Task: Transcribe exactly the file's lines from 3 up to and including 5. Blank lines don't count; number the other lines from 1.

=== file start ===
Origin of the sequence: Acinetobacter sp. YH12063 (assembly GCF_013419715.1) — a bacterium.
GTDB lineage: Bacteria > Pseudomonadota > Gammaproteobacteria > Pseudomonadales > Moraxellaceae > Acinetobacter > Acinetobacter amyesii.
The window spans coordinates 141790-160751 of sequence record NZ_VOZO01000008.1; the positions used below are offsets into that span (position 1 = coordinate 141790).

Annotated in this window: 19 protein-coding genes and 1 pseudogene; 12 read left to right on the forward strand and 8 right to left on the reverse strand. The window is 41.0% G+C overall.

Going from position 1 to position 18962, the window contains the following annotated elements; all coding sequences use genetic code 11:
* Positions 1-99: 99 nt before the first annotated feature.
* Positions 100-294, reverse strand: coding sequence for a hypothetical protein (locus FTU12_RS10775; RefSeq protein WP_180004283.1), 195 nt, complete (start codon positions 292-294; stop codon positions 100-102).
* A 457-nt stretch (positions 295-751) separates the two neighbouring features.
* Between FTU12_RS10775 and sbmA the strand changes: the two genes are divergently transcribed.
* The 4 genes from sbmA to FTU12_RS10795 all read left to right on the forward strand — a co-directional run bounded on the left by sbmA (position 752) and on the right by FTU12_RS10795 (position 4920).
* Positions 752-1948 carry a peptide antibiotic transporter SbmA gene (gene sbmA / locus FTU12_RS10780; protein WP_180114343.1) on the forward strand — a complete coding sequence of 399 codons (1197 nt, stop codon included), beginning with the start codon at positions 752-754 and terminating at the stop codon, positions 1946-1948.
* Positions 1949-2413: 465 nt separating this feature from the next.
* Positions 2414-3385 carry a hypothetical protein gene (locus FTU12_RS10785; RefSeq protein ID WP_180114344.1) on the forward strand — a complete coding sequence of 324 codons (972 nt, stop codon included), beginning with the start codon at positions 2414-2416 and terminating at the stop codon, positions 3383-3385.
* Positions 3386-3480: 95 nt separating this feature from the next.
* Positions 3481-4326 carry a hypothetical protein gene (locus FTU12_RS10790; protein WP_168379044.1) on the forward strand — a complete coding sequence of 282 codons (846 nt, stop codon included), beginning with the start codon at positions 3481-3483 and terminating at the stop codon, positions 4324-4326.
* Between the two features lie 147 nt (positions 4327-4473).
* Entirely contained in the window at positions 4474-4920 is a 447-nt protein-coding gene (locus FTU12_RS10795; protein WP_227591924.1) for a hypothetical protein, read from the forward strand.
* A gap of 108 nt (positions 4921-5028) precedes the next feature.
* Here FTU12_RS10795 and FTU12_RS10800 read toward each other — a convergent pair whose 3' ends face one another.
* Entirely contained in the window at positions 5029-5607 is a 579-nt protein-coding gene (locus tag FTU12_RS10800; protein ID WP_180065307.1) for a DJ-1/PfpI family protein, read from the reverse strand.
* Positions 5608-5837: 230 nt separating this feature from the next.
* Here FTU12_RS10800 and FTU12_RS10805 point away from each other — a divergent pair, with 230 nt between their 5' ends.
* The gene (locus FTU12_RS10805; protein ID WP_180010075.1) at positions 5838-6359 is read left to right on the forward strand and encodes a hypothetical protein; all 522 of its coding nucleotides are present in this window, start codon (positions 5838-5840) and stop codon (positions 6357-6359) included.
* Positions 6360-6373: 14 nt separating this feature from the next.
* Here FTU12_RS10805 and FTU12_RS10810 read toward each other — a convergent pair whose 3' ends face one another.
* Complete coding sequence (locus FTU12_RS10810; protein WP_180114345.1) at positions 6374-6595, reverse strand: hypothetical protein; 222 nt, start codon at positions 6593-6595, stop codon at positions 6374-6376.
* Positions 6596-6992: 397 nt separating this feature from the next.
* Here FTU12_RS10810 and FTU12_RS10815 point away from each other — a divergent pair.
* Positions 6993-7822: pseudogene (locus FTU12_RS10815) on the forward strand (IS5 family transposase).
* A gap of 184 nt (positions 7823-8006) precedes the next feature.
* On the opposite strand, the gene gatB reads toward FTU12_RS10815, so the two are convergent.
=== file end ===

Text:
The window spans coordinates 141790-160751 of sequence record NZ_VOZO01000008.1; the positions used below are offsets into that span (position 1 = coordinate 141790).

Annotated in this window: 19 protein-coding genes and 1 pseudogene; 12 read left to right on the forward strand and 8 right to left on the reverse strand. The window is 41.0% G+C overall.

Going from position 1 to position 18962, the window contains the following annotated elements; all coding sequences use genetic code 11: